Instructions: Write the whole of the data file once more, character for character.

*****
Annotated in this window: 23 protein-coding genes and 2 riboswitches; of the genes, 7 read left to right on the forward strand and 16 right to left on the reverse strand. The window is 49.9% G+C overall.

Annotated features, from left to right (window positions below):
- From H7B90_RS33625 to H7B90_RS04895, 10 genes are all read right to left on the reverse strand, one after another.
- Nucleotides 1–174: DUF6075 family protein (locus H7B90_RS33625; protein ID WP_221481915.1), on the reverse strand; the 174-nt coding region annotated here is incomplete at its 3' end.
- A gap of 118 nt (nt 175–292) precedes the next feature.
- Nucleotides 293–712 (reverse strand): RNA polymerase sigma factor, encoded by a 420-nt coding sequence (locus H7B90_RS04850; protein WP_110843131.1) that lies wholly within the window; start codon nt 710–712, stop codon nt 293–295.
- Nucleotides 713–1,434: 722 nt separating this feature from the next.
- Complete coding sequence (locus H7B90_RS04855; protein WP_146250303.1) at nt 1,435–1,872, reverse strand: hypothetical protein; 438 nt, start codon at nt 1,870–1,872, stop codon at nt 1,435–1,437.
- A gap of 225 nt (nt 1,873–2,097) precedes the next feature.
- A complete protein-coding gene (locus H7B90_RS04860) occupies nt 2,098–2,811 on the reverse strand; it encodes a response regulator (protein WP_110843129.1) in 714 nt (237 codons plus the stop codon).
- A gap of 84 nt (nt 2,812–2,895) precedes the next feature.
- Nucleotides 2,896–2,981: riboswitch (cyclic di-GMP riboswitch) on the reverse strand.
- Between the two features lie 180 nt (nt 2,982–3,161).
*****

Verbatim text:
Annotated in this window: 23 protein-coding genes and 2 riboswitches; of the genes, 7 read left to right on the forward strand and 16 right to left on the reverse strand. The window is 49.9% G+C overall.

Annotated features, from left to right (window positions below):
- From H7B90_RS33625 to H7B90_RS04895, 10 genes are all read right to left on the reverse strand, one after another.
- Nucleotides 1–174: DUF6075 family protein (locus H7B90_RS33625; protein ID WP_221481915.1), on the reverse strand; the 174-nt coding region annotated here is incomplete at its 3' end.
- A gap of 118 nt (nt 175–292) precedes the next feature.
- Nucleotides 293–712 (reverse strand): RNA polymerase sigma factor, encoded by a 420-nt coding sequence (locus H7B90_RS04850; protein WP_110843131.1) that lies wholly within the window; start codon nt 710–712, stop codon nt 293–295.
- Nucleotides 713–1,434: 722 nt separating this feature from the next.
- Complete coding sequence (locus H7B90_RS04855; protein WP_146250303.1) at nt 1,435–1,872, reverse strand: hypothetical protein; 438 nt, start codon at nt 1,870–1,872, stop codon at nt 1,435–1,437.
- A gap of 225 nt (nt 1,873–2,097) precedes the next feature.
- A complete protein-coding gene (locus H7B90_RS04860) occupies nt 2,098–2,811 on the reverse strand; it encodes a response regulator (protein WP_110843129.1) in 714 nt (237 codons plus the stop codon).
- A gap of 84 nt (nt 2,812–2,895) precedes the next feature.
- Nucleotides 2,896–2,981: riboswitch (cyclic di-GMP riboswitch) on the reverse strand.
- Between the two features lie 180 nt (nt 2,982–3,161).